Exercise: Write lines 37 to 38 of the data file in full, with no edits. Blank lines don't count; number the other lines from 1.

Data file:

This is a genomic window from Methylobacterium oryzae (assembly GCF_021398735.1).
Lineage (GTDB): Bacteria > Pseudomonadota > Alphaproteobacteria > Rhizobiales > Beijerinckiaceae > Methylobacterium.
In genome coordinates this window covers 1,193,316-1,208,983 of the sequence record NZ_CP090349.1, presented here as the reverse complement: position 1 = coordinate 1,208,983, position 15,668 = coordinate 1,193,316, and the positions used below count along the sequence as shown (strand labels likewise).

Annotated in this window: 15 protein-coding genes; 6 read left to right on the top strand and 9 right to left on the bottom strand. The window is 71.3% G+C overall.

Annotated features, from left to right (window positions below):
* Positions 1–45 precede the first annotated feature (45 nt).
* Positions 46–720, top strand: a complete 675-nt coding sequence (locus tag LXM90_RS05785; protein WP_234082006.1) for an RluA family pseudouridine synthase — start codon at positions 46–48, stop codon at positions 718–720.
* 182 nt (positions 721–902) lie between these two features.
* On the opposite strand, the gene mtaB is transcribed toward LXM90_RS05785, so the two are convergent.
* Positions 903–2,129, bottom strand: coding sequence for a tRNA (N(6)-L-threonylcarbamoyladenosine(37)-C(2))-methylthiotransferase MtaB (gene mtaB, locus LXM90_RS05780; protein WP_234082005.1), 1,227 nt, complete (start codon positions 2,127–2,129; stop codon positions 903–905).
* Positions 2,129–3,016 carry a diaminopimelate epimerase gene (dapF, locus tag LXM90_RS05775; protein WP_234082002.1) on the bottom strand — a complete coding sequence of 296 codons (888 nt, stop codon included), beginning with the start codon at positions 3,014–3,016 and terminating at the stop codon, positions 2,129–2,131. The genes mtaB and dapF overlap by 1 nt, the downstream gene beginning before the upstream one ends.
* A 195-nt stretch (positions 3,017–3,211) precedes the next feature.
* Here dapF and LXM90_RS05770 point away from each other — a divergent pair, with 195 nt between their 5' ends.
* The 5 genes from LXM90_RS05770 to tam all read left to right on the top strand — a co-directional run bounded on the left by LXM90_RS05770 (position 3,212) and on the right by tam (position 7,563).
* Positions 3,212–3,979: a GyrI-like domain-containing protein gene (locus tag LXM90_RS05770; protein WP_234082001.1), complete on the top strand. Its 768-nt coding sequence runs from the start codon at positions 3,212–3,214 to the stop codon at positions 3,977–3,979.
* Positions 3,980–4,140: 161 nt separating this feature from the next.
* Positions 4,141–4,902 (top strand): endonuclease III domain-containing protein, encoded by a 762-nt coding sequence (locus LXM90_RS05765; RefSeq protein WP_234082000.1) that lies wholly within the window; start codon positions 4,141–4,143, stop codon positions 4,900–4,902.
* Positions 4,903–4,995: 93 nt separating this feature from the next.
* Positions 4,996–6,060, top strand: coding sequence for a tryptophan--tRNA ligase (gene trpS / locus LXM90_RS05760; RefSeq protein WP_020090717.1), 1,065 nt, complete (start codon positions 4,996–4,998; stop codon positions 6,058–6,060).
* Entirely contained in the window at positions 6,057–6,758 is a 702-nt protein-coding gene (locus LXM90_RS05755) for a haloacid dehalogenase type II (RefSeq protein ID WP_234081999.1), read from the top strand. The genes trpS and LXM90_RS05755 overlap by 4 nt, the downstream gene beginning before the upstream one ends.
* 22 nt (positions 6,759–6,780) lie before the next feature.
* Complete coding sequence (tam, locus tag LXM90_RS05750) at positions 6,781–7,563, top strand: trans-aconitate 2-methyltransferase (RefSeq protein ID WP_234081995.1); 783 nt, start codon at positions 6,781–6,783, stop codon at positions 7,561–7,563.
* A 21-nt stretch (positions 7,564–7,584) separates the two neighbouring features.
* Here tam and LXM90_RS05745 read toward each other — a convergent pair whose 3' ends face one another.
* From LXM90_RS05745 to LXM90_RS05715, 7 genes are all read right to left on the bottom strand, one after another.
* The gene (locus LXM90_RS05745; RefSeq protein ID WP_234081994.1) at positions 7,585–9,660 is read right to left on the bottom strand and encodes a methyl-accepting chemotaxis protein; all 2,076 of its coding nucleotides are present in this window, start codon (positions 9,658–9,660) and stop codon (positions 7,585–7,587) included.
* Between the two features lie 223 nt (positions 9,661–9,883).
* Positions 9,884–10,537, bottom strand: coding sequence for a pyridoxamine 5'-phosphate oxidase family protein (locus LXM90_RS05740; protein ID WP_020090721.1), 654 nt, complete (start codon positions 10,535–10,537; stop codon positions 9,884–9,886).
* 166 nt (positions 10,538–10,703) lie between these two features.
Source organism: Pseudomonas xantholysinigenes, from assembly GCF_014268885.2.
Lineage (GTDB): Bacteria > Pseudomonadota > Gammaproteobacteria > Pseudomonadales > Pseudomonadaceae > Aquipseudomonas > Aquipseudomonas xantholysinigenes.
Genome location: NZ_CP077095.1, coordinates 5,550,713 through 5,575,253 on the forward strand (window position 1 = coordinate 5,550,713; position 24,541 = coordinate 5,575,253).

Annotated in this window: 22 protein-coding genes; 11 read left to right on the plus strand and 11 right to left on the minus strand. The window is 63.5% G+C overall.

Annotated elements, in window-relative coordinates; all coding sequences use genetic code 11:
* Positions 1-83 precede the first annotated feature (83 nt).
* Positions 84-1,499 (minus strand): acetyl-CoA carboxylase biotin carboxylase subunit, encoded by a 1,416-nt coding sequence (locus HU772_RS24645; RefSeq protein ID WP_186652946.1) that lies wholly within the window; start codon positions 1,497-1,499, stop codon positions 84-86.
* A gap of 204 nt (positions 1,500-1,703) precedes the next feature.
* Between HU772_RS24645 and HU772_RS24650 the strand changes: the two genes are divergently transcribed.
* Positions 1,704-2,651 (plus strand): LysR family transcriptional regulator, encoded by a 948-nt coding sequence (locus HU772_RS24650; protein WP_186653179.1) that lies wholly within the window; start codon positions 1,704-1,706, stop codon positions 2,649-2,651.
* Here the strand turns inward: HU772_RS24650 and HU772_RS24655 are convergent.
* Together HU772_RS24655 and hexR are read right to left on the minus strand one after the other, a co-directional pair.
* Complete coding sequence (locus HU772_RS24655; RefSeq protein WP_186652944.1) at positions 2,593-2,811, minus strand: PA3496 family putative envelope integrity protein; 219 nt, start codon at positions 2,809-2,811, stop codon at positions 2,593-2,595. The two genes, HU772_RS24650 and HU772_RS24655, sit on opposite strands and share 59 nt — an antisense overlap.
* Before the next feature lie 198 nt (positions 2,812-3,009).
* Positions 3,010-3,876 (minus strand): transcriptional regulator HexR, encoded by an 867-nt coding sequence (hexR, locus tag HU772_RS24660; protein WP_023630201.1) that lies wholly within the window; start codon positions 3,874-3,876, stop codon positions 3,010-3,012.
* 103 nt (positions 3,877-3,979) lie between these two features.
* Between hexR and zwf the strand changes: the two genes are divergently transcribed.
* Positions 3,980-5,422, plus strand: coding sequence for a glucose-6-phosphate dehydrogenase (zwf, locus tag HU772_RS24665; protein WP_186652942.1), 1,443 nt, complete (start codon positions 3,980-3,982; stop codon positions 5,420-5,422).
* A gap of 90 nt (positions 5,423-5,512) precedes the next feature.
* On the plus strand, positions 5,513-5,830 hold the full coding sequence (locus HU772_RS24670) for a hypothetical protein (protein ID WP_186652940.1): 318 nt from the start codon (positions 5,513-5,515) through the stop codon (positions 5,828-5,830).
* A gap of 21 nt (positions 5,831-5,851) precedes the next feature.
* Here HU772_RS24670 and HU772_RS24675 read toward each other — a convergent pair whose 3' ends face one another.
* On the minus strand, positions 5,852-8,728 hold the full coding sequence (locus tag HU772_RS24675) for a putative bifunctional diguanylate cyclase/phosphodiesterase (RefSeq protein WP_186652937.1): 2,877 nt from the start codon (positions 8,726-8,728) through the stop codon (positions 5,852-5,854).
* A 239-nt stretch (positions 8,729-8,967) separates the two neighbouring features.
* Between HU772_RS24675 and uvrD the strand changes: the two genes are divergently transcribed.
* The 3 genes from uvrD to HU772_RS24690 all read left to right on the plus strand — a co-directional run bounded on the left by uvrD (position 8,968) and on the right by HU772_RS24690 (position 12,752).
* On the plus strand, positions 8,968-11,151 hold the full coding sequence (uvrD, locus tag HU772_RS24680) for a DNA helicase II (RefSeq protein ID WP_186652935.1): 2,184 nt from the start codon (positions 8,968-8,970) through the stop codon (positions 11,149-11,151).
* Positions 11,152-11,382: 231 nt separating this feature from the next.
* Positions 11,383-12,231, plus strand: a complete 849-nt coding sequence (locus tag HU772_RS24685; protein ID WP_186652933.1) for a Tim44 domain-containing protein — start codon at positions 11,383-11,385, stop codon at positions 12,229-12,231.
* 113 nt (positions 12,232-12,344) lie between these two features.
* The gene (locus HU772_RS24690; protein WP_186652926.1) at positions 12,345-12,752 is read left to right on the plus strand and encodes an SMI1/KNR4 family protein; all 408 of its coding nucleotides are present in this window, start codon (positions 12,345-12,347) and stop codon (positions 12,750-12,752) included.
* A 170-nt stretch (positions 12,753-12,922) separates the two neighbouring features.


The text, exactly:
* A gap of 204 nt (positions 1,500-1,703) precedes the next feature.
* Between HU772_RS24645 and HU772_RS24650 the strand changes: the two genes are divergently transcribed.